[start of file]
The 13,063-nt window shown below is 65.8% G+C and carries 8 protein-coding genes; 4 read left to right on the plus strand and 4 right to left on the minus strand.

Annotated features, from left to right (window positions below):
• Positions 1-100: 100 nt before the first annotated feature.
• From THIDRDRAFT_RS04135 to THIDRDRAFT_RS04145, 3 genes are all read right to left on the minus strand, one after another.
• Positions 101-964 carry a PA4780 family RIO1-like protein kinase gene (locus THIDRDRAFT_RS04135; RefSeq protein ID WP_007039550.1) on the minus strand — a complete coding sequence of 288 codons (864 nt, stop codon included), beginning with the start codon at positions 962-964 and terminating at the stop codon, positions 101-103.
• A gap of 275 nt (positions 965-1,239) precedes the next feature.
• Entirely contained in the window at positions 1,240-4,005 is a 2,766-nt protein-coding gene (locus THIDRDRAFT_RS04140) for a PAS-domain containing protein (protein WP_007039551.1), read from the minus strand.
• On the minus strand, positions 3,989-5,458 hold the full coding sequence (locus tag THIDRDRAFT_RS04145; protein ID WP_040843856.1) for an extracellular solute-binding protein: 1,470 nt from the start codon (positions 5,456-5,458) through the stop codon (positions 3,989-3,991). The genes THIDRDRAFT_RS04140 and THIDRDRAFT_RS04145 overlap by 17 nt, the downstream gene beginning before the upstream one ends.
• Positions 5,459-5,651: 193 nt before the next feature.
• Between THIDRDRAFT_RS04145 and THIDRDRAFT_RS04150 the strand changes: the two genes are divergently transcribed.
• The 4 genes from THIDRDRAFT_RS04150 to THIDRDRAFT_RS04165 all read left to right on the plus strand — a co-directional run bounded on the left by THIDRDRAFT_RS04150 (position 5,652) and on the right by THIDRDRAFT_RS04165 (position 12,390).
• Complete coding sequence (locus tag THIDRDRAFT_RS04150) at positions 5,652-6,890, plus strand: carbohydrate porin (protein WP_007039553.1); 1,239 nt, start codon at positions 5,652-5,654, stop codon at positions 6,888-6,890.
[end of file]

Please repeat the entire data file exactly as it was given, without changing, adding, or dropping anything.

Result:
The 13,063-nt window shown below is 65.8% G+C and carries 8 protein-coding genes; 4 read left to right on the plus strand and 4 right to left on the minus strand.

Annotated features, from left to right (window positions below):
• Positions 1-100: 100 nt before the first annotated feature.
• From THIDRDRAFT_RS04135 to THIDRDRAFT_RS04145, 3 genes are all read right to left on the minus strand, one after another.
• Positions 101-964 carry a PA4780 family RIO1-like protein kinase gene (locus THIDRDRAFT_RS04135; RefSeq protein ID WP_007039550.1) on the minus strand — a complete coding sequence of 288 codons (864 nt, stop codon included), beginning with the start codon at positions 962-964 and terminating at the stop codon, positions 101-103.
• A gap of 275 nt (positions 965-1,239) precedes the next feature.
• Entirely contained in the window at positions 1,240-4,005 is a 2,766-nt protein-coding gene (locus THIDRDRAFT_RS04140) for a PAS-domain containing protein (protein WP_007039551.1), read from the minus strand.
• On the minus strand, positions 3,989-5,458 hold the full coding sequence (locus tag THIDRDRAFT_RS04145; protein ID WP_040843856.1) for an extracellular solute-binding protein: 1,470 nt from the start codon (positions 5,456-5,458) through the stop codon (positions 3,989-3,991). The genes THIDRDRAFT_RS04140 and THIDRDRAFT_RS04145 overlap by 17 nt, the downstream gene beginning before the upstream one ends.
• Positions 5,459-5,651: 193 nt before the next feature.
• Between THIDRDRAFT_RS04145 and THIDRDRAFT_RS04150 the strand changes: the two genes are divergently transcribed.
• The 4 genes from THIDRDRAFT_RS04150 to THIDRDRAFT_RS04165 all read left to right on the plus strand — a co-directional run bounded on the left by THIDRDRAFT_RS04150 (position 5,652) and on the right by THIDRDRAFT_RS04165 (position 12,390).
• Complete coding sequence (locus tag THIDRDRAFT_RS04150) at positions 5,652-6,890, plus strand: carbohydrate porin (protein WP_007039553.1); 1,239 nt, start codon at positions 5,652-5,654, stop codon at positions 6,888-6,890.